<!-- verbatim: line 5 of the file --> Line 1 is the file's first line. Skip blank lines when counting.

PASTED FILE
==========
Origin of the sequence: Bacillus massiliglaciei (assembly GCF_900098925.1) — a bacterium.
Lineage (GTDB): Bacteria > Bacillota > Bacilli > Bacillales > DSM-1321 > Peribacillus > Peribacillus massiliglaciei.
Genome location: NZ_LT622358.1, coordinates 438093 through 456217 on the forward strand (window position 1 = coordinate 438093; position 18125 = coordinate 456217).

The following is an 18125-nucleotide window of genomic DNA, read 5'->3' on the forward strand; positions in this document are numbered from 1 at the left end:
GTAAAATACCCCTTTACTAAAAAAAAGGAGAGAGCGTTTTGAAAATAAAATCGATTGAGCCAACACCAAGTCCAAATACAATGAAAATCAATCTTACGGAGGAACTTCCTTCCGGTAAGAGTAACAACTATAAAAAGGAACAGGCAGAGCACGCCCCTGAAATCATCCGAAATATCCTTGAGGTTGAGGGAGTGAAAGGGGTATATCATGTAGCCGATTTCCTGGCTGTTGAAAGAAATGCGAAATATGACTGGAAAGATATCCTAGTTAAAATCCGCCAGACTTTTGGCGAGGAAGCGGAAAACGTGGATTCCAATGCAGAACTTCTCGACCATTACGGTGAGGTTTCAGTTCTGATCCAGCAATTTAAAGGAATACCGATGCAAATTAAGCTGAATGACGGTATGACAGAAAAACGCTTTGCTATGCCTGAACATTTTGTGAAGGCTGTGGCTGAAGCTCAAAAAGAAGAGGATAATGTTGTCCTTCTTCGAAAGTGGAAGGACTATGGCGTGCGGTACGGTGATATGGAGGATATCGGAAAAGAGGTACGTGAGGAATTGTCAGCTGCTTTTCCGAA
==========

GTAAAATACCCCTTTACTAAAAAAAAGGAGAGAGCGTTTTGAAAATAAAATCGATTGAGCCAACACCAAGTCCAAATACAATGAAAATCAATCTTACGGAGGAACTTCCTTCCGGTAAGAGTAACAACTATAAAAAGGAACAGGCAGAGCACGCCCCTGAAATCATCCGAAATATCCTTGAGGTTGAGGGAGTGAAAGGGGTATATCATGTAGCCGATTTCCTGGCTGTTGAAAGAAATGCGAAATATGACTGGAAAGATATCCTAGTTAAAATCCGCCAGACTTTTGGCGAGGAAGCGGAAAACGTGGATTCCAATGCAGAACTTCTCGACCATTACGGTGAGGTTTCAGTTCTGATCCAGCAATTTAAAGGAATACCGATGCAAATTAAGCTGAATGACGGTATGACAGAAAAACGCTTTGCTATGCCTGAACATTTTGTGAAGGCTGTGGCTGAAGCTCAAAAAGAAGAGGATAATGTTGTCCTTCTTCGAAAGTGGAAGGACTATGGCGTGCGGTACGGTGATATGGAGGATATCGGAAAAGAGGTACGTGAGGAATTGTCAGCTGCTTTTCCGAA